Four campus designs

Answered Question
Mar 15th, 2010

Hi,

Attached please find the best six designs for the discussion (design 11, 12, 15, 16). Below is the description of Data center / DR site and office floor for your reference:

7/F of Data center is meet me room for connecting the fibre cables and core switches

There are 4 server rooms on 15/F to provide IT professional services (PC, printers etc)

5/F is DR site where is another building next to Data center

The bandwidth of all up links / cross links is 10G

Two 3750 are stack together with stacke cable

Assume that there is no costing issue among intra floor fibre cables

1. Which design is better? and why?

2. Some engineer suggest to remove the intra fibre cable (please find the "A" in blue color) between server rooms on 15/F. The network would be more stable. pls advise

rdgs

I have this problem too.
0 votes
Correct Answer by Jon Marshall about 6 years 9 months ago

anitachoi3 wrote:

Hi Jon,

It is the costing issue that cat 4500 may be considered to be core switch in this stage. The whole floor of 15/F would be rented as well. Once the traffic hits to certain level (or figure), the core switch would be upgraded to cat 6xxx serial.

If the intra fibre cables in the same floor are removed. which is the best design from the four design?

rdgs

Anita

"Best" is subjective but i would go with 11.

If you remove the intra fibre cables then 16 becomes like 12. 15 is even worse.

The problem with 12 is that if the 4500 that you have connected the pair of 3750s to fails then that pair of 3750 switches are now isolated from the rest of the network. With 11 you don't have this problem because you have paths to both 4500 switches from each pair of 3750 switches.

Jon

  • 1
  • 2
  • 3
  • 4
  • 5
Overall Rating: 5 (1 ratings)
Loading.
Jon Marshall Mon, 03/15/2010 - 09:19

Anita

This is coming very close to paid consultancy type questions.

Some brief points.

1) As Leo and Giuseppe mentioned in a different thread using 10Gbps uplinks to 4500 switches doesn't make a lot of sense. The 4500, even the 4500-E, cannot support that mich throughput and you will get oversubscription. If you want to run a 10Gbps network you should be looking at 6500 switches.

2) Interconnecting your access-layer switch pairs is not a good idea. I think this is what Leo meant by link A. It isn't needed, it makes STP more complex, and you really don't benefit from it.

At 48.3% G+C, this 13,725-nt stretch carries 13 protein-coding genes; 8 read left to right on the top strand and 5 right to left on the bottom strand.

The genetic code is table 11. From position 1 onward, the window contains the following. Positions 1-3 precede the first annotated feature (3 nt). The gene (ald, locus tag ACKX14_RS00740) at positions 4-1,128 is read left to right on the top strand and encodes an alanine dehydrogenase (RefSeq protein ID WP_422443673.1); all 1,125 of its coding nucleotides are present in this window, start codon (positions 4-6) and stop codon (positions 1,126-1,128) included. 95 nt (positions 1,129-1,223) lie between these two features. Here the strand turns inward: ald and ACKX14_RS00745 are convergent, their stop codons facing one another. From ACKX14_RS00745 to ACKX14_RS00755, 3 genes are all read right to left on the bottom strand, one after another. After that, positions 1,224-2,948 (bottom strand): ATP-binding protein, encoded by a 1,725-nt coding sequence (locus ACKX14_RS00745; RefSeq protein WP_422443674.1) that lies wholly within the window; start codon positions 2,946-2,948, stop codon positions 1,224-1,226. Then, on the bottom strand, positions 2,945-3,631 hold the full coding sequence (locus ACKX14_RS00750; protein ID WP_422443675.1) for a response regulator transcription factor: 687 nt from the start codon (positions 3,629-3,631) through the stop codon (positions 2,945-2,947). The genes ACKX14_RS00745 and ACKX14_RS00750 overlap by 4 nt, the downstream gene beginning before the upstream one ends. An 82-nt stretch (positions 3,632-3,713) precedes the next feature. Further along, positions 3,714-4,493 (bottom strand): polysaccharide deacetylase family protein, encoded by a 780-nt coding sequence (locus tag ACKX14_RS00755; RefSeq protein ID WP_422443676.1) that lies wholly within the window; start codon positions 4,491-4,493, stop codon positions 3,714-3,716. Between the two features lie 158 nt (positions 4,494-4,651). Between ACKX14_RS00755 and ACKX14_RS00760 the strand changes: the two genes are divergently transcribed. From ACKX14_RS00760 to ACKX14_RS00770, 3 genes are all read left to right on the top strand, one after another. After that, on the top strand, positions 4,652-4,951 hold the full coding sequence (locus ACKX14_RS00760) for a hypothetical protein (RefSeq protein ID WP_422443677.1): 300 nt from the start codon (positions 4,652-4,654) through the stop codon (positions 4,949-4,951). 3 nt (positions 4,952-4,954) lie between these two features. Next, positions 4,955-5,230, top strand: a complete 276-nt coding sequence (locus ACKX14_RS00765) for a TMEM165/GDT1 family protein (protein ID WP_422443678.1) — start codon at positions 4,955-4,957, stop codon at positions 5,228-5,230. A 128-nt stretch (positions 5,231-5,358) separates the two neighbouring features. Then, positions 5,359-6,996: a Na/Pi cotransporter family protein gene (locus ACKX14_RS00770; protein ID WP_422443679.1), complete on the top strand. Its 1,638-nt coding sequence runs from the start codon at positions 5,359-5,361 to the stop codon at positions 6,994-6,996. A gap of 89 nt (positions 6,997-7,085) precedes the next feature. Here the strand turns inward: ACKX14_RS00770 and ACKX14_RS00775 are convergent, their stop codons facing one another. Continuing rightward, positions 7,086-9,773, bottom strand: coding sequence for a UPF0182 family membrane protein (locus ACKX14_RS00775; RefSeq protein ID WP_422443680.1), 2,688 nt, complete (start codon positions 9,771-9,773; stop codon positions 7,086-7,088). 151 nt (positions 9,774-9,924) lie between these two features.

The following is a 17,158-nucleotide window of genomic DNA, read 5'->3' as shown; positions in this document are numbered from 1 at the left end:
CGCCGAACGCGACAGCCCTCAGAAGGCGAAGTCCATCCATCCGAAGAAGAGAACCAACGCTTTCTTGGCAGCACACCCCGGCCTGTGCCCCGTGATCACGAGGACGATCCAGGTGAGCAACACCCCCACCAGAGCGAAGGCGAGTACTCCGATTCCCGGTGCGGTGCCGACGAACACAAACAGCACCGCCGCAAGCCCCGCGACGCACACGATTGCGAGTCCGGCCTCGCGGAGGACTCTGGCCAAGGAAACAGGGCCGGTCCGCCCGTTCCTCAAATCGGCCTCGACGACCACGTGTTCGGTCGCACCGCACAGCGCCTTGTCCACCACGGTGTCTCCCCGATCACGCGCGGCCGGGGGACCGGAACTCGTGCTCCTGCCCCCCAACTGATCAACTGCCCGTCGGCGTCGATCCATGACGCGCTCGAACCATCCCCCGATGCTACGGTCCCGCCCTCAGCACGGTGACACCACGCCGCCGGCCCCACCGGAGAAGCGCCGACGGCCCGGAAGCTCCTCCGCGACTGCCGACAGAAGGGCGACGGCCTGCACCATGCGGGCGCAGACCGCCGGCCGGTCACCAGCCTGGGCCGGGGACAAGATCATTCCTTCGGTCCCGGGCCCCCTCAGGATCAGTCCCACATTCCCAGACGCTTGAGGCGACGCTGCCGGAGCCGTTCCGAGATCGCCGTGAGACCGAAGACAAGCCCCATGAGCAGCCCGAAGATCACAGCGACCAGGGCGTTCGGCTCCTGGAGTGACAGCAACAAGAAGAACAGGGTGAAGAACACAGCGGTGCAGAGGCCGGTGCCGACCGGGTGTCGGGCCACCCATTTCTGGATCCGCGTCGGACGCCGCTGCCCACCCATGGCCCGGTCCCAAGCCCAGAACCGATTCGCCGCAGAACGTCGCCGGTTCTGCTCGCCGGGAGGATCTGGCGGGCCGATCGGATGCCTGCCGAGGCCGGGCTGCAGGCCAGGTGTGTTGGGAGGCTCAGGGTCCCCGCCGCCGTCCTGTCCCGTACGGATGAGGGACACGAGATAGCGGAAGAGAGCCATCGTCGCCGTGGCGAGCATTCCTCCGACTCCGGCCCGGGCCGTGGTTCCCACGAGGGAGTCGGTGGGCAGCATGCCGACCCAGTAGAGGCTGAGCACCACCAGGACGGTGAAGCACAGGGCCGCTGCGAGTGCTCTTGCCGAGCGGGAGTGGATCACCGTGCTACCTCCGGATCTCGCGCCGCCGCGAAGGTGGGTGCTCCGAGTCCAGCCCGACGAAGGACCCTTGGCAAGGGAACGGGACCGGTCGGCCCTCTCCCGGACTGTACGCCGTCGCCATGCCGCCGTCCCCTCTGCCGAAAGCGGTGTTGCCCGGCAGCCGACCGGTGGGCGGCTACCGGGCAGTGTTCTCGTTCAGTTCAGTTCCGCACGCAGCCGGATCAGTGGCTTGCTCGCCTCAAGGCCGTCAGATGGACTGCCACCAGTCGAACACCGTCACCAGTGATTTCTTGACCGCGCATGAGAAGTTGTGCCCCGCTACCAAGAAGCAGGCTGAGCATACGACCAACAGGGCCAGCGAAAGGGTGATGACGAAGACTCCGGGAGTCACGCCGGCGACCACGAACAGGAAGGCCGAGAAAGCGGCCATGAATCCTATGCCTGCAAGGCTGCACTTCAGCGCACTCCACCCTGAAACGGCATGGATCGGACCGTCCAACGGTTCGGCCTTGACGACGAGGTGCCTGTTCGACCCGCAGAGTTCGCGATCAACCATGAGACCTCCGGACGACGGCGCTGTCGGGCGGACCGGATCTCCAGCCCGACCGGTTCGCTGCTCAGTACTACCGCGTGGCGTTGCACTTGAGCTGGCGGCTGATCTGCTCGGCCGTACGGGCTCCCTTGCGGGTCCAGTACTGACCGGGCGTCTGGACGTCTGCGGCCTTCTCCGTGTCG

3) If you are using 3750 switches in the access-layer these are capable of running cross-stack etherchannel as a couple of your proposed designs shows. It would make perfect sense then to go with a 6500 VSS solution instead of the 4500s because

i) throughput as already mentioned

ii) a pair of 6500 switches running VSS are seen as one logical switch which means you can have an etherchannel over both switches so you could have cross-stack etherchannel from each 3750 pair to a pair of 6500 switches running VSS.

Jon

anitachoi3 Mon, 03/15/2010 - 09:24

Hi Jon,

It is the costing issue that cat 4500 may be considered to be core switch in this stage. The whole floor of 15/F would be rented as well. Once the traffic hits to certain level (or figure), the core switch would be upgraded to cat 6xxx serial.

If the intra fibre cables in the same floor are removed. which is the best design from the four design?

rdgs

Correct Answer
Jon Marshall Mon, 03/15/2010 - 09:50

anitachoi3 wrote:

Hi Jon,

It is the costing issue that cat 4500 may be considered to be core switch in this stage. The whole floor of 15/F would be rented as well. Once the traffic hits to certain level (or figure), the core switch would be upgraded to cat 6xxx serial.

If the intra fibre cables in the same floor are removed. which is the best design from the four design?

rdgs

Anita

"Best" is subjective but i would go with 11.

If you remove the intra fibre cables then 16 becomes like 12. 15 is even worse.

The problem with 12 is that if the 4500 that you have connected the pair of 3750s to fails then that pair of 3750 switches are now isolated from the rest of the network. With 11 you don't have this problem because you have paths to both 4500 switches from each pair of 3750 switches.